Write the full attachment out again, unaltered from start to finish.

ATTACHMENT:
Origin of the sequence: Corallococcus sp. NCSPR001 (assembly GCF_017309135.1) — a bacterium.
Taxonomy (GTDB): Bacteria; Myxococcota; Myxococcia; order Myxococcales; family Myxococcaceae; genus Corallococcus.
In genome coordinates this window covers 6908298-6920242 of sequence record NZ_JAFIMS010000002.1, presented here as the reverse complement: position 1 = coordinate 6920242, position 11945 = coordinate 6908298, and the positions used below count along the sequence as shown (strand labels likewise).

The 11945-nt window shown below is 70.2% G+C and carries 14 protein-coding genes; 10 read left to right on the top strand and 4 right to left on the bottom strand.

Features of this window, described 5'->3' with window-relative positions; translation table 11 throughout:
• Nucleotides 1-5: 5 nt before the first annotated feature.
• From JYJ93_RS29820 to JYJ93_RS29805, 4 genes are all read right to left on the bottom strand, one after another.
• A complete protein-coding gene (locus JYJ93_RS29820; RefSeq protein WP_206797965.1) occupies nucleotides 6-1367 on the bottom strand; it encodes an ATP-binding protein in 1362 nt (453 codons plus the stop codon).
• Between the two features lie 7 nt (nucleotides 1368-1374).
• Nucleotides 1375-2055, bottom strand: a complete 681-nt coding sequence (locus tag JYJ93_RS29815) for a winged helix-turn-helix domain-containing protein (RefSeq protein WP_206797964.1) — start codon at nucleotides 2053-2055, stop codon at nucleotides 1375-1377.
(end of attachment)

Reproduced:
Origin of the sequence: Corallococcus sp. NCSPR001 (assembly GCF_017309135.1) — a bacterium.
Taxonomy (GTDB): Bacteria; Myxococcota; Myxococcia; order Myxococcales; family Myxococcaceae; genus Corallococcus.
In genome coordinates this window covers 6908298-6920242 of sequence record NZ_JAFIMS010000002.1, presented here as the reverse complement: position 1 = coordinate 6920242, position 11945 = coordinate 6908298, and the positions used below count along the sequence as shown (strand labels likewise).

The 11945-nt window shown below is 70.2% G+C and carries 14 protein-coding genes; 10 read left to right on the top strand and 4 right to left on the bottom strand.

Features of this window, described 5'->3' with window-relative positions; translation table 11 throughout:
• Nucleotides 1-5: 5 nt before the first annotated feature.
• From JYJ93_RS29820 to JYJ93_RS29805, 4 genes are all read right to left on the bottom strand, one after another.
• A complete protein-coding gene (locus JYJ93_RS29820; RefSeq protein WP_206797965.1) occupies nucleotides 6-1367 on the bottom strand; it encodes an ATP-binding protein in 1362 nt (453 codons plus the stop codon).
• Between the two features lie 7 nt (nucleotides 1368-1374).
• Nucleotides 1375-2055, bottom strand: a complete 681-nt coding sequence (locus tag JYJ93_RS29815) for a winged helix-turn-helix domain-containing protein (RefSeq protein WP_206797964.1) — start codon at nucleotides 2053-2055, stop codon at nucleotides 1375-1377.